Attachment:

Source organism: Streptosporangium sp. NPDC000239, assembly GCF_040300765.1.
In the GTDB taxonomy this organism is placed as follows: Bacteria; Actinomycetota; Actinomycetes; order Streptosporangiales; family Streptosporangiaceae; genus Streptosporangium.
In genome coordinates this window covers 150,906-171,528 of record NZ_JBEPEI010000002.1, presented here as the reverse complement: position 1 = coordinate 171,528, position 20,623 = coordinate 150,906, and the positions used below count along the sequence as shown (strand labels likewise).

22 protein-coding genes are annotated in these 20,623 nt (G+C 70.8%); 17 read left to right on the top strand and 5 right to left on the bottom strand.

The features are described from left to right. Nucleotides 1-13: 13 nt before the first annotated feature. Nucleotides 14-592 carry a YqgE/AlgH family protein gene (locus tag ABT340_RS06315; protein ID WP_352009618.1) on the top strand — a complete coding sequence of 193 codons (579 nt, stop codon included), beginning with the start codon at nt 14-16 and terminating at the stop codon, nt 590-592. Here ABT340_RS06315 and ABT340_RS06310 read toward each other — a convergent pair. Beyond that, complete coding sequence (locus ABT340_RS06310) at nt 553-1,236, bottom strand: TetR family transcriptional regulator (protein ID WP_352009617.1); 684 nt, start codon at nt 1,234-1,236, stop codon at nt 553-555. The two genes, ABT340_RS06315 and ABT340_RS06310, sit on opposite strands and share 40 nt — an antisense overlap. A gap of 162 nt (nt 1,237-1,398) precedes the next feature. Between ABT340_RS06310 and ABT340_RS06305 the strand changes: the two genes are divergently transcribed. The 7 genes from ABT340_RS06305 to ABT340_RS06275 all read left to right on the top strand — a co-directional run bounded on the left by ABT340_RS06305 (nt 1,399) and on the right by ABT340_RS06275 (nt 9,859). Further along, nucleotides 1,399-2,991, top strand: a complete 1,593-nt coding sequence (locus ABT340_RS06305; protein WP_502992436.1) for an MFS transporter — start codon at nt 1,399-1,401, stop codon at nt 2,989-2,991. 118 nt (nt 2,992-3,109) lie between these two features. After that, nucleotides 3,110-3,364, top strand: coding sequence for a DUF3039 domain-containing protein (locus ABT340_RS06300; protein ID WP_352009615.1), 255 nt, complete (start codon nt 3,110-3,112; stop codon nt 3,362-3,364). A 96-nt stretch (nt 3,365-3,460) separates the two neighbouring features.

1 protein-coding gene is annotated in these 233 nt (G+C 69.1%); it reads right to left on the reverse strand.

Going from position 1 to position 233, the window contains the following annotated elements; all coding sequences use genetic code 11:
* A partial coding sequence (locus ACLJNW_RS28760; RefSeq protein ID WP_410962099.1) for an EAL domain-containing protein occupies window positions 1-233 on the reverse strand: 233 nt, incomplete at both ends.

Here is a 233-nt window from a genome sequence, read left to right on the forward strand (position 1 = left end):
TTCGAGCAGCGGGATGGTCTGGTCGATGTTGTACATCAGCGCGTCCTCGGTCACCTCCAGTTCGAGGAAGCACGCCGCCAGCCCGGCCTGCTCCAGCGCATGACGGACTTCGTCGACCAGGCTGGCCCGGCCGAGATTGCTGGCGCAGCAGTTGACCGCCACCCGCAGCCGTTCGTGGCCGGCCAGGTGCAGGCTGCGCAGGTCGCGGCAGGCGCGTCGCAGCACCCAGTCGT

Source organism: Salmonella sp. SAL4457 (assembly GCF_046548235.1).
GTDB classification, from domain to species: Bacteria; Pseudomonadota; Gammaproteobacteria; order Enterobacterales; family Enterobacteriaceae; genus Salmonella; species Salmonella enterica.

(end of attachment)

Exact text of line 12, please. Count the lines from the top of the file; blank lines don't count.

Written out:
GTDB classification, from domain to species: Bacteria; Pseudomonadota; Gammaproteobacteria; order Enterobacterales; family Enterobacteriaceae; genus Salmonella; species Salmonella enterica.